Fourthly, the crucial role of digital and data. AML is now a digitally driven data business. Data informs everything we do. But getting there required support. In our case, it meant engaging with the brilliant team at Sharing in Growth. Our “war room” is now the industrial equivalent of the Starship Enterprise flight deck. No more Monday morning mayhem where people spend hours sifting through data, organising it, turning it into graphs and charts. It’s all there in real time dashboards, freeing us to interpret the data and make better informed decisions.

Fifth, is people and skills. A business with a digital thread running through everything it does needs scarce, digitally savvy people. And that requires a readily available talent pool. Here we benefit from the foresight of AMRC founders Keith Ridgway and Adrian Allen who established the AMRC Training Centre to produce talented young engineers fluent in digital languages.

In addition, we have a devolved administration in the South Yorkshire Mayoral Authority whose Mayor, Oliver Coppard, understands the value advanced manufacturing brings to the regional economy. They too have helped fund the skills and talent pipeline we need to keep innovating.

The sixth observation is the benefit that comes from having good parents. As the first spin out from the AMRC it was inevitable that innovation would be woven throughout our DNA. As a member of the founding AMRC team – and being a passionate lacrosse player at the time – I quickly came to understand the power of the “shot clock” in creating a results driven culture where every team member has a crucial role to play in putting the ball in the net.

The AMRC shot clock was five years to prove itself or die. It proved itself, time and time again. AML’s mission from the start was to make quality components to sell to the most demanding firms on the planet: and that everything else was just noise. We are still using the shot clock.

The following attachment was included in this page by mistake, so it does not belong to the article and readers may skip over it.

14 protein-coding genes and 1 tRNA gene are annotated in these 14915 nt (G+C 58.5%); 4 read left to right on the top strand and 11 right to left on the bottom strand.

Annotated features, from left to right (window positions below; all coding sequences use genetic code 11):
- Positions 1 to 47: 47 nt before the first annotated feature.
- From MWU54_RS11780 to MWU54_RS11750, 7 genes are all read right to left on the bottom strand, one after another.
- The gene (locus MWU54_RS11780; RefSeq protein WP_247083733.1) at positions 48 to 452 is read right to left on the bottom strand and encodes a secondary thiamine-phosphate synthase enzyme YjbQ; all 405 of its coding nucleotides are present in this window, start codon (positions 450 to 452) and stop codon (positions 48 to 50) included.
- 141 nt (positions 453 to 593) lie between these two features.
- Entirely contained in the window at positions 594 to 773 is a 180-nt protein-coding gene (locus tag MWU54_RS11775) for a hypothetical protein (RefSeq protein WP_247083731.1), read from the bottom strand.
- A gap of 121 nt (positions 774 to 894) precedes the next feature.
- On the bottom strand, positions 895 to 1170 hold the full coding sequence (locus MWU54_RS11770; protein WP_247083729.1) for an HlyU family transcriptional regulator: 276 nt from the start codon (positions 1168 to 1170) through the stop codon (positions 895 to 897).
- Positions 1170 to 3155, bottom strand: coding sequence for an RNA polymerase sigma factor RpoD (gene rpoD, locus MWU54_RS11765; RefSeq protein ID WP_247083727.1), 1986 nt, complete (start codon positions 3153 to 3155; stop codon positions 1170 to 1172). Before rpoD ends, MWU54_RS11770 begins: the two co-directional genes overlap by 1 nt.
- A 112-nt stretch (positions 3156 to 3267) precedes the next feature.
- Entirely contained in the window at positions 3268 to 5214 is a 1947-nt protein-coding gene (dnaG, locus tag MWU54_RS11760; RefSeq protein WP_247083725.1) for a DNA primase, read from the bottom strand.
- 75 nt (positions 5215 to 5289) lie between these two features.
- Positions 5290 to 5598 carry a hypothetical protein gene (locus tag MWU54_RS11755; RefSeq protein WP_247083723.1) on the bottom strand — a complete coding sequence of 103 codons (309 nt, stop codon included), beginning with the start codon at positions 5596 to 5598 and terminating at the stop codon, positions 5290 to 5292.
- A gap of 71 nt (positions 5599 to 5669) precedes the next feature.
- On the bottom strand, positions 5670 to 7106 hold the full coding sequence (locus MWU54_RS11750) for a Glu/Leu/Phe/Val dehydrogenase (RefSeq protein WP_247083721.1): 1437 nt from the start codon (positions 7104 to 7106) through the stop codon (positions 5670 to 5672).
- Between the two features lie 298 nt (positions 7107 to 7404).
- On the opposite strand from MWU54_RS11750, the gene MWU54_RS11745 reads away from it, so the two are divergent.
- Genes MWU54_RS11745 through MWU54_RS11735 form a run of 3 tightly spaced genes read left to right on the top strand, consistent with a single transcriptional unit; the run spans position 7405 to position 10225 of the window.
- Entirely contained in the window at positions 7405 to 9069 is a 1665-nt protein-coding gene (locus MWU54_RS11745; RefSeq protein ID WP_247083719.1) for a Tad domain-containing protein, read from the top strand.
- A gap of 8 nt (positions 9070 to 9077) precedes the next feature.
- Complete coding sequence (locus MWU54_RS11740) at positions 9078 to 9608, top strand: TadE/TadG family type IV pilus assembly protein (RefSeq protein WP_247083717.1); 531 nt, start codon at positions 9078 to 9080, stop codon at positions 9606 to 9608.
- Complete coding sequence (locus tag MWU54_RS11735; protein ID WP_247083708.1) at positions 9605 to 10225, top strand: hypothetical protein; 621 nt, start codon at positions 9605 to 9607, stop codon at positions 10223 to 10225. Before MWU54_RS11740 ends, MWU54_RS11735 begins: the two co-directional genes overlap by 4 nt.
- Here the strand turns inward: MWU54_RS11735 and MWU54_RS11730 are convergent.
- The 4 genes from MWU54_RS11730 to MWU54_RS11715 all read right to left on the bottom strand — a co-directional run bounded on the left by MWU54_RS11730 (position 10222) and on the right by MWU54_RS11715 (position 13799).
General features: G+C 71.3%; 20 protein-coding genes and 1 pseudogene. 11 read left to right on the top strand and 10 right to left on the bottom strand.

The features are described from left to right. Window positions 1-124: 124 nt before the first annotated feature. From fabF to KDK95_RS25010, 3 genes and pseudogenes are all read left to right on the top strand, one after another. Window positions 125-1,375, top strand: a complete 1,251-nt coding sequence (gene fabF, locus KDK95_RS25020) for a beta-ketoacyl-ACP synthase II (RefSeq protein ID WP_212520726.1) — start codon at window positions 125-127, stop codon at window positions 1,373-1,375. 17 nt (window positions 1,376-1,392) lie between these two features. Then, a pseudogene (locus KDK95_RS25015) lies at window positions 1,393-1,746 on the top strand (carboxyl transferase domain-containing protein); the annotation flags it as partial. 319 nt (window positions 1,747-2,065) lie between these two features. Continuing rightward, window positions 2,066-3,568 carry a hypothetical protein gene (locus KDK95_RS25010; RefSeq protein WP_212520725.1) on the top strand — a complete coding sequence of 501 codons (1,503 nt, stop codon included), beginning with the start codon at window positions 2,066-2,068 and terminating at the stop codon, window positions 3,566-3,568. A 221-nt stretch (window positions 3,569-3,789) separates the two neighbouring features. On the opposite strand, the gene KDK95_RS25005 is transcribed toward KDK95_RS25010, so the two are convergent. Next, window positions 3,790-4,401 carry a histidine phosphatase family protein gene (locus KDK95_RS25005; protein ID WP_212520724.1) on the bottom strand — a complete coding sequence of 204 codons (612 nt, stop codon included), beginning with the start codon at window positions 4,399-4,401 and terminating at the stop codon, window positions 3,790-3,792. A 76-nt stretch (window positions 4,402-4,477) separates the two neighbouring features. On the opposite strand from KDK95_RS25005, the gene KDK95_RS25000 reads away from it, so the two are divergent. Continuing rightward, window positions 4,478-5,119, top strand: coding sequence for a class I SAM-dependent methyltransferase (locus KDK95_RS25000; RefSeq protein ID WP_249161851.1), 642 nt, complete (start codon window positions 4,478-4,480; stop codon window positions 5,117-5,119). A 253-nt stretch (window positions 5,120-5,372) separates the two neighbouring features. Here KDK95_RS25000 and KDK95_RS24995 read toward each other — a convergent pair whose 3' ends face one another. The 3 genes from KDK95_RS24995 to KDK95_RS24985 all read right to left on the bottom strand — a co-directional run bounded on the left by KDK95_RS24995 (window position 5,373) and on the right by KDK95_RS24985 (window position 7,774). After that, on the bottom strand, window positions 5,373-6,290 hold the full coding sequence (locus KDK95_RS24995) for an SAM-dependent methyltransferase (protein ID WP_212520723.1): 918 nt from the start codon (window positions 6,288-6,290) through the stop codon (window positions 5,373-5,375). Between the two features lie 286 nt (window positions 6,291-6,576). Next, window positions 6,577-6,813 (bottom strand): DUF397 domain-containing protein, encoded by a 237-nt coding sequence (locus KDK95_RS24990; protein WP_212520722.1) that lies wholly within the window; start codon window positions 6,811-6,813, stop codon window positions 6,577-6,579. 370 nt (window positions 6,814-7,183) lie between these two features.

And last but not least: it helps immensely to have a supportive extended family. Or what the American economist Michael Porter calls “clusters”. The truth is, AML doesn’t win it on its own, it wins it by being part of the advanced manufacturing cluster or innovation district on the Rotherham and Sheffield border.

The ATI project could not have been done without the robotics R&D talent in the AMRC’s Factory 2050. Over the years we have also been able to benefit from the AMRC’s work with Boeing on gears. This has helped us develop a truly novel manufacturing process with applications for the energy sector. But that is another story.

The big lesson here is that being part of an advanced manufacturing cluster or innovation district in South Yorkshire puts us on the global stage. It makes us part of a bigger team. It gives us visibility and puts us up against the best in the world. Our digital shot clock is still an essential tool. It enhances the pace of our innovations and encourages offensive action. A score for AML is a score for South Yorkshire and a score for UK manufacturing. A crowning achievement.